A few years ago I received a birdfeeder for Christmas from my mother-in-law. It was a high-tech feeder, and looked to be expensive. It was weather-proof, squirrel-proof, and even Starling-proof. I was excited. I set it out on our back deck, attached to the railing, dangling over the lawn. I filled it with seeds and waited for the birds.
But no birds came that first day.
I was impatient. Every time I passed the window I looked for a visitor but I was disappointed each time. The brand new feeder hung there lonely. It was winter. Gray skies and barren trees framed the solitary, lifeless birdfeeder with the anticlimax of stillness.
A little chickadee broke the silence on the second day. How he knew about feeders and about this food, I didn’t know, but he appeared. One by one other birds followed. Chickadees, Tufted Titmice, Carolina Wrens, Cardinals, Nuthatches, Dark-Eyed Juncos, House Finches, Eastern Towhees, Sparrows, Woodpeckers…they all came out of the woods for this wintertime feast.
I had no idea so many species of birds existed in general, much less around my backyard. I was immediately fascinated with the variety. I even bought a birding book and documented each new visitor. With nearly 30 species located, I was becoming an enthuiast.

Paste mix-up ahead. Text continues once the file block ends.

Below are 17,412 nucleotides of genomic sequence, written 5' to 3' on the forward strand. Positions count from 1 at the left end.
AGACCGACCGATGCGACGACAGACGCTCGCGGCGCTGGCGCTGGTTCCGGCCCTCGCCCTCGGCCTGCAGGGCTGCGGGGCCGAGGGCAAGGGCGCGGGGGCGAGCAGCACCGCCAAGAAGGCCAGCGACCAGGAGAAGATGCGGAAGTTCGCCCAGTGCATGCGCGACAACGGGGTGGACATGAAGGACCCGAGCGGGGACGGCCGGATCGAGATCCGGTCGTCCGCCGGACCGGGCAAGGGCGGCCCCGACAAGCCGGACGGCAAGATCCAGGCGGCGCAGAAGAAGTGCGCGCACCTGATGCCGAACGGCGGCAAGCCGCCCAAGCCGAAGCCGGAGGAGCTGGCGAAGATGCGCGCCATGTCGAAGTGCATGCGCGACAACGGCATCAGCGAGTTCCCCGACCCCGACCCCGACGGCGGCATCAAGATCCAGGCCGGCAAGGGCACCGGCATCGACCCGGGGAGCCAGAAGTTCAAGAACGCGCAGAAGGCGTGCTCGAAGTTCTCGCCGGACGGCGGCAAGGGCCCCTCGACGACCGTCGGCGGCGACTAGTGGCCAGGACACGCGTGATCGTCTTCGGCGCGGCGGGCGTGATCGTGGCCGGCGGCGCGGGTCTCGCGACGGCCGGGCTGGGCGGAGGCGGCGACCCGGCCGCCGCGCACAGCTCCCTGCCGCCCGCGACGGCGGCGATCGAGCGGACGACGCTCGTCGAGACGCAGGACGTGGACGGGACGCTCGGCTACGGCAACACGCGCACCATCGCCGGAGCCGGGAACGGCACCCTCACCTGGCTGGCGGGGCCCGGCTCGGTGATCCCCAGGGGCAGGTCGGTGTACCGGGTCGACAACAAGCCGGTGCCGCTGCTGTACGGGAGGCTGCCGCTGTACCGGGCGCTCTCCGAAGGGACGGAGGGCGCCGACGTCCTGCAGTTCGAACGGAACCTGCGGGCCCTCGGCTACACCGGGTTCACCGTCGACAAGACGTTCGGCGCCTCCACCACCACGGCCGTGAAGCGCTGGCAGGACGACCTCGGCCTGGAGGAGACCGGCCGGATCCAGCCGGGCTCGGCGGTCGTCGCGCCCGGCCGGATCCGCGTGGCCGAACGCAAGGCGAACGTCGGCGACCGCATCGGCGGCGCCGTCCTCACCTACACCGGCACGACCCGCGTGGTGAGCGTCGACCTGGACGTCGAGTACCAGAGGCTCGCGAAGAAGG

But then something happened. Or rather, something didn’t happen. No new birds came. I exhausted the list of possible backyard species. What birds I could see I had already seen. Birds continued to come and go, but no new species appeared. The mystery and thrill of locating new birds was fading. The conquest was over.
Slowly, I filled the feeder less and less frequently until it sat empty for months at a time, still dangling in its place off the deck over the lawn, a forgotten cause, a lost relic.
This year with the leaves fallen and the cold air settling in I again fill the feeder. But this time something is different. I am different. I am a few years older, and I simply want to see the beauty of the birds against the gray sky backyard. I do not care about the novelty of birding. I do not care about spotting new species. I am content without conquest. I am at peace.
A sign of maturity? I hope so.
By the way, as of today, no birds. But I am fine waiting. How about you?